Tuesday, August 14, 2007

Open letter to incoming LIS students

Ready for another essay? Some background, first. I know I’ve mentioned before my status as a third-generation librarian. When I first considered going to library school 6 ½ years ago, 1 ½ years out of college (yes, for those math inclined, that means I’m now 30), my mom gave me two different lists of laws. The first list I’ll tell you about if you ever meet me in person. The second list was what types of classes she expected me to take. I greatly value my parents’ opinions on topics as a way to help frame my own opinions. I gave a great deal of weight to my mom’s thoughts on classes because she is a working librarian and knows what knowledge sets employers look for in a candidate.

Six and a half years ago, my mom required me to take, in addition to the two required introductory courses at Illinois, a reference course, a cataloging course and a computer course. She felt the ideas presented in these types of courses provide the basic skill set for any successful librarian. I’m very pleased I listened to her as I do feel that I received a good working foundation from those particular courses.

I think, as a profession, we are at a crossroad for the direction of education. Do we go the “traditional” library route, or do we go with the “modern”, “hipper” information route? We hear stories of people who somehow managed to get through library school without understanding the simple mechanics of what a relational database is. Frankly, I wasn’t clued in until my third semester. The concept of a relational database should be considered core knowledge for anyone getting a degree dealing with the searching for and finding of information. Keyword: should. As a profession, do we even know what our core concepts are? I truly wonder because of the wide range, almost on the scale of the Grand Canyon, of library school curricula at just the ALA accredited schools.

It’s not that I disagree that schools should be able to specialize, but I do think, if we value the education of our future professionals, we need to be more stringent about the base knowledge all new graduates will have. David Lee King recently wrote about his thoughts on what should be required of Librarian 2.0. That’s a fine discussion on technical capabilities, but what about more general job functions? What do you think the core concepts are of our profession? What makes having an MLS (or your school’s variation of) different from someone who started at the library as a page and has worked her way up to librarian and is inquisitive and has learned her vast wealth of practical knowledge through on-the-job experience?

So, after all of that, what are my thoughts on what our core concepts should be? I’m still musing. At this point, though, I do think there are core types of classes incoming and current LIS students should take.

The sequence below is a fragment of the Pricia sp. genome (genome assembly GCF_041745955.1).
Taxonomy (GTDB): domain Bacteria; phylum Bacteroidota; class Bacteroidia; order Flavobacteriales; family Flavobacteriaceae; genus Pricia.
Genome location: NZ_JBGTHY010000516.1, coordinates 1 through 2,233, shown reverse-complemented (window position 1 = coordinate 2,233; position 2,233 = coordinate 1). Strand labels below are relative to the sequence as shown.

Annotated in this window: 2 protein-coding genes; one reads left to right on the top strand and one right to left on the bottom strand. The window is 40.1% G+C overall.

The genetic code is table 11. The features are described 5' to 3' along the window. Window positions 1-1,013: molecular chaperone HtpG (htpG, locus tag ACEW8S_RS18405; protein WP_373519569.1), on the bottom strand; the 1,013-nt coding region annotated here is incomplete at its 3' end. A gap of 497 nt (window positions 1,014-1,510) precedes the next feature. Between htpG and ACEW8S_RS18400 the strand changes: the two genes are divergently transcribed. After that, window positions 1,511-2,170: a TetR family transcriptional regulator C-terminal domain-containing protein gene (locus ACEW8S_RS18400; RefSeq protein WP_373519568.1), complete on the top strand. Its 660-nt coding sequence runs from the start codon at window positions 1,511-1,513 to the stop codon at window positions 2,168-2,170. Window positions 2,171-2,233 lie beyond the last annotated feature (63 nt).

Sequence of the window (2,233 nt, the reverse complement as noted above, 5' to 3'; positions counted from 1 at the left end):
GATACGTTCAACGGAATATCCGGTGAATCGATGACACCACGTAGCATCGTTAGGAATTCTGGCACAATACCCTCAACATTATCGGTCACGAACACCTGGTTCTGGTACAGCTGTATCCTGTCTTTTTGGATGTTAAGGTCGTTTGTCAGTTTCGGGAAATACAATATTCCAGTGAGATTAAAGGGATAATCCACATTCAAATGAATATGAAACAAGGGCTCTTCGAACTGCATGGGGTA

Core concepts – a class where you learn the core concepts of LIS. This class should be a survey class of what we determine our core concepts to be. Some classes may cover the history of information science, personages to know about, and where the concepts of library science and information science converge and diverge.

Reference – a class where you learn base skills and theories behind searching for information. You will learn how what questions to ask of patrons seeking information to better determine what they’re really looking for. You will also learn about general information seeking behaviors.

Cataloging – a class where you learn about the classification and organization of information. You may learn specifically how to catalog a monograph using AACR2, MARC, DDC, and LCSH. You will learn what these acronyms mean. You will also be able to extend those concepts to Dublin Core and FRBR.

Management – a class where you learn about the business side of information. Topics included will be human resources, physical plant, and budgetary management.

Students should investigate the instructors as much as the courses themselves. Some instructors may not be as qualified or interested in the topic, but were the only person who could be roped into teaching it. Sad to say, with the short period most graduate programs take, this may be your only opportunity to take the class. In that case, take the class, but know you should be prepared to search out other avenues for learning.

These are only my thoughts and musings, but things I’ve been contemplating since graduate school. I hope everyone will consider not only what they wished they learned in graduate school, but what was taught well. Core concepts are important to our profession and something that needs to be discussed openly and with frequency.

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